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|FDSN code||9D (2022-2026)||Network name||Imaging the spatial and temporal evolution of frictional asperities along the failure surface of creeping landslides (Columbia Glacier)|
|Start year||2022||Operated by|
|End year||2026||Deployment region||-|
This proposal will explore the question of what divides landslides that creep stably for decades from those where creep transitions to catastrophic failure. Like faults, landslides exhibit frictional slip with a diversity of deformation styles ranging from apparently stable slow sliding to catastrophic failure. However, whereas experimentally derived friction laws provide mechanistically-based explanations for similarly diverse behavior on faults, there is still no consensus about the appropriate constitutive relationship that governs slow landslide motion and hence its transition to catastrophic failure. Currently there is very little monitoring of landslides over the temporal and spatial scales that would be required to more clearly illuminate the mechanics of slow landslide friction. In this proposal, we aim to bridge this gap by combining deformation monitoring and seismology at a well-studied and well-instrumented slow landslide (Oak Ridge earthflow in California) and an incipient failure near Columbia Glacier in Alaska. The slope above Columbia Glacier is experiencing rapid debuttressing, a process that is likely to peak in the coming few years, potentially leading to catastrophic failure. At both locations, we aim to image the spatial and temporal evolution of frictional asperities during slow frictional slip. However, whereas Oak Ridge earthflow has exhibited stable creep for nearly a century, the Columbia glacier site is in a setting where we expect that the slope will undergo acceleration, and this acceleration may lead to catastrophic failure.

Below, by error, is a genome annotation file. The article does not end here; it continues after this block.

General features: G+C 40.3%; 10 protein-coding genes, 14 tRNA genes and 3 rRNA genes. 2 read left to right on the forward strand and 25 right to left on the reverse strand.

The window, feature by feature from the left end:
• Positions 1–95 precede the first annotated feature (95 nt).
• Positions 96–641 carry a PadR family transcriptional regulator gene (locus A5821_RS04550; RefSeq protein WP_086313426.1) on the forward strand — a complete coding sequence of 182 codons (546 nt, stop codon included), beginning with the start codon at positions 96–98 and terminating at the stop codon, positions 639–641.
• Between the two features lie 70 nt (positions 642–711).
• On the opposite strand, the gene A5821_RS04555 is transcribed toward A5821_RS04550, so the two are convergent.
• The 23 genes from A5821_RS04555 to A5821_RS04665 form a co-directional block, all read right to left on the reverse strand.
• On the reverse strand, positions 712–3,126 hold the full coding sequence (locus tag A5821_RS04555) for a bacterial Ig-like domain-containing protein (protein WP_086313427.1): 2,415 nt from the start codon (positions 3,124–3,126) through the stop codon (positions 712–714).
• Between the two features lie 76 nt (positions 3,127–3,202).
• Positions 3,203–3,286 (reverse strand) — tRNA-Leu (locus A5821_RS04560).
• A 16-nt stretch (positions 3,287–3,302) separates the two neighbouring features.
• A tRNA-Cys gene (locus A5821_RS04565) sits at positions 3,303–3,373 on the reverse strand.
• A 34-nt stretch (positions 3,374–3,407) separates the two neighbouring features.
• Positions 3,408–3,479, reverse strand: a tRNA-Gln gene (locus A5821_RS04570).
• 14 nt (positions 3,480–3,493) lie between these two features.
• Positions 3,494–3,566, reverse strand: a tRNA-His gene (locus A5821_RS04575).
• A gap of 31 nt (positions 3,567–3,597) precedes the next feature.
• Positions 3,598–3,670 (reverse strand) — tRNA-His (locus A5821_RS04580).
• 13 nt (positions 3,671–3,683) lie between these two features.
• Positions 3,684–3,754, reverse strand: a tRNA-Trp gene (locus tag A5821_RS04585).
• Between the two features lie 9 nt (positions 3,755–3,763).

|Digital Object Identifier (DOI)||10.7914/SN/9D_2022|
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